I’m really happy to hear that, Norman. I’m glad that your tenacity is starting to bear fruit.
As to your question:
This particular MA, the 200 period, is famous mainly because of its early beginnings. Its history seems to stretch back to the early development stages of TA in the stock markets. At that time, it was the daily closes that were used and were probably mainly calculated manually using the simple MA formula. So a 200 day MA line would have been considered as an indication and measure of the direction and strength of the underlying annual trend (although 250 days would be maybe closer to an actual year).
In those early days of stock markets, the main participants were not day traders, they were typically the banks, funds and wealthy investors - and all looking to buy and hold as long term investments, there was no CFD/electronic/small retail/ instant pricing/filling/microlot/VPN/ type world in existence.
But a Simple MA is just a mathematical formula which told us what was the average price of the prior 200 daily closes, nothing more. It just showed what the average yearly overall price direction was which could then be compared with where prices actually were “today”.
But in today’s trading world that same graphical representation of the slowly evolving annual changes in the stock market has become applied to every timeframe from daily down to mins, etc. Therefore its initial purpose has evaporated…but its reputation has not!
Therefore such a classic indicator, with an established past record in some form or other, becomes vastly familiar to the millions of traders and other market participants. The impact of this is to focus and concentrate the entire attention of this audience on the specific value of this single MA. The end result is a self-filling limited reaction whenever prices approach these levels - on a daily, 4H, 1H, 15min TF and so on.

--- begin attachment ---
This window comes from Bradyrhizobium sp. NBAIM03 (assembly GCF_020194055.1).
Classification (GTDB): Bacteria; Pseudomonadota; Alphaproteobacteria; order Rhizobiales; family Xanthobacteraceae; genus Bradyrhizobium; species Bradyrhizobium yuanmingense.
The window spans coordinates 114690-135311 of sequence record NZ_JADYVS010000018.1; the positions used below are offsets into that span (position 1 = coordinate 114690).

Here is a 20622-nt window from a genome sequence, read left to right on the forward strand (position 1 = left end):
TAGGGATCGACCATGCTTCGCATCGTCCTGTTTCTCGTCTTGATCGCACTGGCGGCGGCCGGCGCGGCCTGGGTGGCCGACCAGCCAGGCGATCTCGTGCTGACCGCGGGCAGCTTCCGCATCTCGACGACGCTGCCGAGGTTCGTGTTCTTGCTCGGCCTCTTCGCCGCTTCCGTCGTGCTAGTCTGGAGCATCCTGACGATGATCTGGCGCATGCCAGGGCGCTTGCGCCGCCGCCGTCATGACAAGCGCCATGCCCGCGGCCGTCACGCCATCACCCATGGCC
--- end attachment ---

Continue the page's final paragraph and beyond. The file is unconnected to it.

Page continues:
Naturally, by sheer definition, in a rising or falling trend, current prices will be leading the MA. So it is predominently true that prices below it are bearish and above it bullish. But that, by itself, does not make this 200-period MA into a trading system.
As the saying goes: “If you don’t know where you are going then all roads will get you there”. In the same way, if one does not know what one is looking for from their trading then how can one interpret what such a longer term MA is be used for. A trend trader may look for one thing whilst a swing trader may look for something else. A day trader is in a different class altogether and a scalper probably would have no interest whatsoever in this MA.
Personally, I do plot this line but I only really use it to help in defining target levels and possible re-entries in longer term trends (although I don’t actually hold positions long term - this level just gives a good definition for a reasonable entry/stoploss level with a healthy R:R ratio.)
In order to try to accelerate and improve accuracy of the signals generated by such an MA, various versions of calculating MAs have been devised such as exponential, weighted, etc which either add greater emphasis to the near term closes and/or incorporate some form of smoothing process such using high/low/close values instead of just the close. But I think that this particular MA is still most commonly used with a simple average of the closing values.